The classes, some with 70 or 80 students crowded into 40 desks, are taught by Jordanians, assisted by Syrian volunteers. Girls go to school in the mornings, boys in the afternoons.

Ottawa native Dominique Hyde is Unicef's top representative in Jordan, and says that, because of the poor fundraising response, "we're able to do the basics, but that's it. The costs are high, the needs are high, and we're not seeing when this is going to end."

Water and sanitation projects are also badly underfunded, Ms. Hyde says. "We just cut diapers, so what do the families … do?"

Safe zones run by organizations such as International Medical Corps (IMC) and Save the Children supplement the schools by providing soccer fields, computer labs, art classes and other after-school activities.

But the soccer games easily turn violent, with team-building and sportsmanship often losing out to pushing, shoving and flying fists. A photographer taking pictures in one safe area was threatened by a teen wielding an aluminum bar until friends restrained the boy.

"We try to get them involved in activities the best that we can," says IMC program officer Ahmad Jaran, but he acknowledges that people like him face fierce competition for the heart and mind of the Zaatari generation.

Banned from recruiting, rebels enlist 'volunteers'

At just after noon on a Friday, the imam steps outside his tent and sings, "God is great!" at the top of his lungs to start the traditional Muslim call to prayer.

Men and boys quickly fill the makeshift mosque. Today's guest preacher is Jad al-Karim, a fiery 38-year-old Jordanian known as Sheikh Jad. He says he has come to convince the refugees – who grew up in an officially secular state – their plight is a test from God. Then he shouts: "God help the mujahedeen (holy warriors) fighting in Syria! God help remove Bashar!"

Many in Zaatari are torn over whether to return to Syria, where the battle to overthrow Mr. Assad, once led by predominantly secular defectors from his own army, has taken on an increasingly sectarian nature.

Sunni Muslim extremists (such as the al-Qaeda-linked al-Nusra Front) now make up a large part of the rebel movement. They see the fight against Mr. Assad – a member of the Alawite sect, an offshoot of Shia Islam, and backed by Shia allies from Lebanon's Hezbollah militia – as a holy war, or jihad.

Every week, about 100 people leave the safety of Jordan and return to the maelstrom across the border. Some are looking for missing family members. Others go back to fight.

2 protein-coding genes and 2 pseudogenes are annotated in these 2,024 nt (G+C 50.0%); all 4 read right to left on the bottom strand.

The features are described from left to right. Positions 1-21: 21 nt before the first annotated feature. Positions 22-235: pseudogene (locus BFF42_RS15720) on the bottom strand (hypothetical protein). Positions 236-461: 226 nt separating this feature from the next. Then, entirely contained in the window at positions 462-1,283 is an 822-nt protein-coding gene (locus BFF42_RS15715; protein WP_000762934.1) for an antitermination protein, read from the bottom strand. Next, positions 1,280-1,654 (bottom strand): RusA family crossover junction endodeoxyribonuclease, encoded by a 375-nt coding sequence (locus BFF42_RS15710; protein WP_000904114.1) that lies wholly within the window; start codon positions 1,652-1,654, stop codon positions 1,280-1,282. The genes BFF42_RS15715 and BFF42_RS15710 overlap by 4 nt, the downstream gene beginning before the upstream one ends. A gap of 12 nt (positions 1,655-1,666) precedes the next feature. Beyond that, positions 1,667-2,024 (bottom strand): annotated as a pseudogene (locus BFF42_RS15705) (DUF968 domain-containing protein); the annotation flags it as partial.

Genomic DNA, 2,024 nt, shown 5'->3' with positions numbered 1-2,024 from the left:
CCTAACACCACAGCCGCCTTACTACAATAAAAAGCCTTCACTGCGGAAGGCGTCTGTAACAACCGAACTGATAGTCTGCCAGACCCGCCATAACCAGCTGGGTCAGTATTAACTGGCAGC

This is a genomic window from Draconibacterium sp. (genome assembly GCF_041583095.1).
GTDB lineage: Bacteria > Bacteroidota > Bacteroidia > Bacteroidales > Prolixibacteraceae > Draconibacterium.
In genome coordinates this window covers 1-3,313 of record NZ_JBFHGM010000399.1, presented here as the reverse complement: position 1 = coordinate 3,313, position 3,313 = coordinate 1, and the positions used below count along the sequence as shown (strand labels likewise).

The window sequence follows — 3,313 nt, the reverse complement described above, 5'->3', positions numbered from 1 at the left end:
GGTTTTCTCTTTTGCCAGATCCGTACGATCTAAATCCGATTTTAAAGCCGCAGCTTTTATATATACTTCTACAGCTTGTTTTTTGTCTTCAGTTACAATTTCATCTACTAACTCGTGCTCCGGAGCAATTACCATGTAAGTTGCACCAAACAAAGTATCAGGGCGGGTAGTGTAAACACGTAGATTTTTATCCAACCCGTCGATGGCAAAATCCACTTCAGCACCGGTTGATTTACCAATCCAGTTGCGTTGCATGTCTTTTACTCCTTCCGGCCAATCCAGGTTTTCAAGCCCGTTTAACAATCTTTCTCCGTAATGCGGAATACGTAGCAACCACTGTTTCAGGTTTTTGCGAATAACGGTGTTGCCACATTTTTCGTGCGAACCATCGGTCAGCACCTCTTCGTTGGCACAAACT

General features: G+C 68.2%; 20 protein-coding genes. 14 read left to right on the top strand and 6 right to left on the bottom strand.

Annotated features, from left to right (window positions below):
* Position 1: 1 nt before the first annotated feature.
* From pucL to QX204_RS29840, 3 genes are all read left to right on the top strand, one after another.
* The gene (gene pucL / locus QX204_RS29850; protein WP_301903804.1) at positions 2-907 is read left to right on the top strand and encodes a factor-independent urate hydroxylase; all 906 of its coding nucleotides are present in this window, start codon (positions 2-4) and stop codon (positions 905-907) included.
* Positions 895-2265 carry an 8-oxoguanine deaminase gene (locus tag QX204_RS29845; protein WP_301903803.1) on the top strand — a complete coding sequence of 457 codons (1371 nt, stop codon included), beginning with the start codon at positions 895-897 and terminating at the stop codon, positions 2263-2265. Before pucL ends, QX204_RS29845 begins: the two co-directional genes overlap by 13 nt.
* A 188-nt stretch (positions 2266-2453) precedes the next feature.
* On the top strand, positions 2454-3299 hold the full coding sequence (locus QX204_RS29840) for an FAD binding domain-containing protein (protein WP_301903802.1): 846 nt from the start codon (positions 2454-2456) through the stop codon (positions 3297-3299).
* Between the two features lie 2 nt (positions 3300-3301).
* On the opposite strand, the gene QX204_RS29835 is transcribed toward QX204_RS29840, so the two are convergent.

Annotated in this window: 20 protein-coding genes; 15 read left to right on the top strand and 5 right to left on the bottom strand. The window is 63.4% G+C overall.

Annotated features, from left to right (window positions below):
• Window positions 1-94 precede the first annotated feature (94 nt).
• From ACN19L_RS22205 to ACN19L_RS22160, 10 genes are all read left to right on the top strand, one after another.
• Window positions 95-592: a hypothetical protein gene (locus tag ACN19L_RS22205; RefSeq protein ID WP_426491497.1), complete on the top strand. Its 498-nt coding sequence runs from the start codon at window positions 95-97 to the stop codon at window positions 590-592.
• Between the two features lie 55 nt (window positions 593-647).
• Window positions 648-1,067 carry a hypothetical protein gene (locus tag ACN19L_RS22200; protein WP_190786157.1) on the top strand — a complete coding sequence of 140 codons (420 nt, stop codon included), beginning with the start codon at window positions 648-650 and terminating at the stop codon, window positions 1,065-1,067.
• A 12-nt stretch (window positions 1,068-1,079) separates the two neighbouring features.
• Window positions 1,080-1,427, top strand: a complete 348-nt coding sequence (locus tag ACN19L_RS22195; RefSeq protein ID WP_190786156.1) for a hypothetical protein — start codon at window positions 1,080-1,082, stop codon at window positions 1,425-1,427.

Mohammed al-Baradani is the Free Syrian Army's liaison in northern Jordan. Better known as Abu Kheir, he operates from a cigarette shop in Ramtha, a city just south of the border.

Jordanian security helps him deliver fighters safely back to Syria, and allows the wounded to receive medical treatment. But Abu Kheir says the FSA (still formally secular, although YouTube videos suggest its fighters are as capable of cruelty as the Assad regime or extremists) is not allowed to train new recruits or conduct operations from Jordan. Officially, at least, the Hashemite Kingdom is sitting this fight out.

He denies there is enlistment of refugees, but a recent UN report says that, not only is the practice increasing, many of the recruits are under-age. Videos shot in Syria show preteens learning to fire assault rifles and rocket-propelled grenades.

FSA flags fly over much of Zaatari, and Abu Kheir, who at 52 has had one of his three sons killed and another injured, admits many new fighters come from the camp – as volunteers. "They want to go back."

A boy who lost his father dreams of revenge

Mahmoud was 12 when his father, standing right beside him, was shot by Syrian troops in Deraa last fall, and was with him when he died in hospital.

By his own admission, the boy was "aggressive" when he arrived in Zaatari days later to live in a caravan with his mother, suffering from gum cancer, and seven siblings. Feeling pressure to be the man of the house, he found a job on Champs-Élysées, paid 75 cents a day to ask families if they'd sell their rations to a black marketeer.

One day he wandered into a safe area run by IMC. Quickly identified as an "urgent" case, he received one-on-one counselling he says has helped him control his anger.

Mahmoud has quit hustling, but at 13 still harbours a deep sense of injury – and injustice.

"You can't feel it because you're just here to visit …," he tells me. "We're so bored. It's like a prison. Just for a change, I want to go outside for one hour, for one minute."

But the Jordanian police allow no one to leave without a permit. And so Mahmoud, who doesn't go to school (they're too violent, he says), sits and stews, watching the bad news from Syria on television. Despite the counselling, rage clearly boils just below the surface.

"I think we will not get freedom, Bashar will win," he says when asked how he thinks the war is going. "My dream is we will win. But my second dream is … when I turn 16 or 18, I will go to Syria and join the jihad."